• HIPAA - While Ron likes the fact that HIPAA keeps prying relatives out of the chart, he worries that he will mistakenly talk to someone who is not authorized  and get into trouble.  More worrisome is the fear of electronic communication or patient records getting out of the office, giving authorities another chance to take him down in public for something he has little control of, let alone understanding of.
  • thQuality measures - while these seem to be a positive thing, to reward good doctors, Ron always feels that the real agenda is to go after the "bad" doctors.  He's worried that because he doesn't get rid of complicated or non-compliant patients, he will be labeled as an "underperforming" doctor, and get on someone's "doctors to avoid" list.  He also thinks it will be used as a reason to lower his payment.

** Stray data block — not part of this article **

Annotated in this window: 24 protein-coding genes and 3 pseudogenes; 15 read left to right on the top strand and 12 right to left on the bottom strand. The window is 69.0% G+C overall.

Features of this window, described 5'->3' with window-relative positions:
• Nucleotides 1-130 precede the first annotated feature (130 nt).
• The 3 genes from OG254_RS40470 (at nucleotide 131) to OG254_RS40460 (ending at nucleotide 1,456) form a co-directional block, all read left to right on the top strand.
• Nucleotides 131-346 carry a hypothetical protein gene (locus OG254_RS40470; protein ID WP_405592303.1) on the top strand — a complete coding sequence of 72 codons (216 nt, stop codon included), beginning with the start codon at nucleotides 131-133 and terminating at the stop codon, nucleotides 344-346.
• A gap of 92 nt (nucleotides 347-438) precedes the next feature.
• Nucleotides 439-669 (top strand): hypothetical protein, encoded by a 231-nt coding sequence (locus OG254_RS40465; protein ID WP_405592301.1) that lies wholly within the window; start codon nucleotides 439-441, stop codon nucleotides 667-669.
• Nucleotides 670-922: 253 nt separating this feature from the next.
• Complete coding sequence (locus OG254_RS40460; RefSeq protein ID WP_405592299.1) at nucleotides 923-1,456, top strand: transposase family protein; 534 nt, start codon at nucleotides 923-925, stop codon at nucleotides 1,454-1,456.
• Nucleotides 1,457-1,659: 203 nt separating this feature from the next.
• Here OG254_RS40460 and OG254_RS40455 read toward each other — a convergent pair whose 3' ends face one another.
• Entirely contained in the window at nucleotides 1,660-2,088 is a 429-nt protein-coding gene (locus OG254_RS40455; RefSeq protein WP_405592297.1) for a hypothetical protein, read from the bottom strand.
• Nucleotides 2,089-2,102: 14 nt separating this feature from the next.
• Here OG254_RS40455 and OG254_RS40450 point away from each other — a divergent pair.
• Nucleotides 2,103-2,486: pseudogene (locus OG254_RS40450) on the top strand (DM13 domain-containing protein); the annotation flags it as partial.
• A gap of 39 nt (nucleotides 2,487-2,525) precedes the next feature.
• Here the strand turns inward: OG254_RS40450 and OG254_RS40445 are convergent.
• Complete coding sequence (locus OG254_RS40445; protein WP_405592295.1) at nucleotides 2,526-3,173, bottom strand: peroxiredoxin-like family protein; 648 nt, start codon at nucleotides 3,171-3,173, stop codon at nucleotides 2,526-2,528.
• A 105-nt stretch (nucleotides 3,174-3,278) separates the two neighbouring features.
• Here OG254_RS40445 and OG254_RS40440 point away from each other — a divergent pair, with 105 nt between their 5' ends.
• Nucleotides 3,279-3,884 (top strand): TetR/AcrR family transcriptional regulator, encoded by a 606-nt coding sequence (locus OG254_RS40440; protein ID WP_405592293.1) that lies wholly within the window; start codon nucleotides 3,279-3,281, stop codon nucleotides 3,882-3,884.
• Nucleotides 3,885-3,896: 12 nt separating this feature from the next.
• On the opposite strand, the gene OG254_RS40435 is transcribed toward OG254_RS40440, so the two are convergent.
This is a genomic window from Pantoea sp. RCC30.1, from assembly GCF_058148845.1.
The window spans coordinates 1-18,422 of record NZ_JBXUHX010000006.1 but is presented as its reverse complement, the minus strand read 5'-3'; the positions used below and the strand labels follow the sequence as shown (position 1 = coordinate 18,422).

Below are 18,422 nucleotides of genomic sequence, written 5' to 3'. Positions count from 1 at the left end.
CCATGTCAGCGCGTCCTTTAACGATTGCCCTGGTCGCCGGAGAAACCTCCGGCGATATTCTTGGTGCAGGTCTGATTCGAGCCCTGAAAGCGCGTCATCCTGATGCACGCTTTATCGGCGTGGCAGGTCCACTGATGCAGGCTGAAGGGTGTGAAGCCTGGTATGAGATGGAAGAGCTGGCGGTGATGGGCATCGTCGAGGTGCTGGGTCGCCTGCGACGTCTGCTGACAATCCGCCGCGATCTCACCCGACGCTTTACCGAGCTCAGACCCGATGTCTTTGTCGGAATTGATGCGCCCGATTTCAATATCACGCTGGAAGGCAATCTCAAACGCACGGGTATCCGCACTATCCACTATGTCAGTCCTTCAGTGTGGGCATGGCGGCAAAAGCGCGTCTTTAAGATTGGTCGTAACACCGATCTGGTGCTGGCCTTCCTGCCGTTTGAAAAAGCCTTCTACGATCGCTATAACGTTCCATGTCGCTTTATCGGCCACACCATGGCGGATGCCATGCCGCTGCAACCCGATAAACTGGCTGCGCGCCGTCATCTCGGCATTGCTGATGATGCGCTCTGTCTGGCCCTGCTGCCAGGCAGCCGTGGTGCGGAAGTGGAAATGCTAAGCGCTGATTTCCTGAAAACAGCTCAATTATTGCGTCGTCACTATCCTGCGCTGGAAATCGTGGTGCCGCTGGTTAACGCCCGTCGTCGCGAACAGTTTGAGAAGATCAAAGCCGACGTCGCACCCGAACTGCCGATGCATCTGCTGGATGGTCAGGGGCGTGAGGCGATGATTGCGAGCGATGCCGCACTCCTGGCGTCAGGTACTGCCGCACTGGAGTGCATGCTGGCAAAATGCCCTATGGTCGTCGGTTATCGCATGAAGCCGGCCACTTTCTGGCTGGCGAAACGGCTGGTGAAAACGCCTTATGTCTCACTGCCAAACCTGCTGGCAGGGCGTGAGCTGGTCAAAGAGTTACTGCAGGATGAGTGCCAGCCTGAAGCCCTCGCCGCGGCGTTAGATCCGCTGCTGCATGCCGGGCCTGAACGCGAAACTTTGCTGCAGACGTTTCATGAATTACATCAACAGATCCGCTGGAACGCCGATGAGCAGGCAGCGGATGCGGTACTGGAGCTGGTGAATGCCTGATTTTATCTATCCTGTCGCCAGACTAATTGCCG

• Meaningful Use - It seems like a classic "bait and switch," where doctors are lured into using computers with money, only to use the information gathered on him with those computers to increase his chance of being labelled as an "underperforming" doctor, or making the job easier for auditors to hit him with the charge of "fraud."

All of this surrounds Dr. Ron with a series of barriers that Chuck must unknowingly cross to do the seemingly simple task of telling the doctor what's wrong.  All Chuck knows is that his back hurts and that perhaps buying the Roomba wasn't such a good idea.  He just wants to make sure there's nothing serious going on, and he wants to feel better.

We'll address those issues in our next post...

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Adventures in Medicine, Part 2

IMG_0481 In case you missed my last post (some may consider it a blessing, like missing the season premiere of "Jenny McCarthy, the science Gal"), this is the star of the show.  His name is "Chuck."

Why, many may ask do I use "quotes" when I use the name "Chuck."  To this, I respond, that it's a "secret."  Maybe you should get a "life."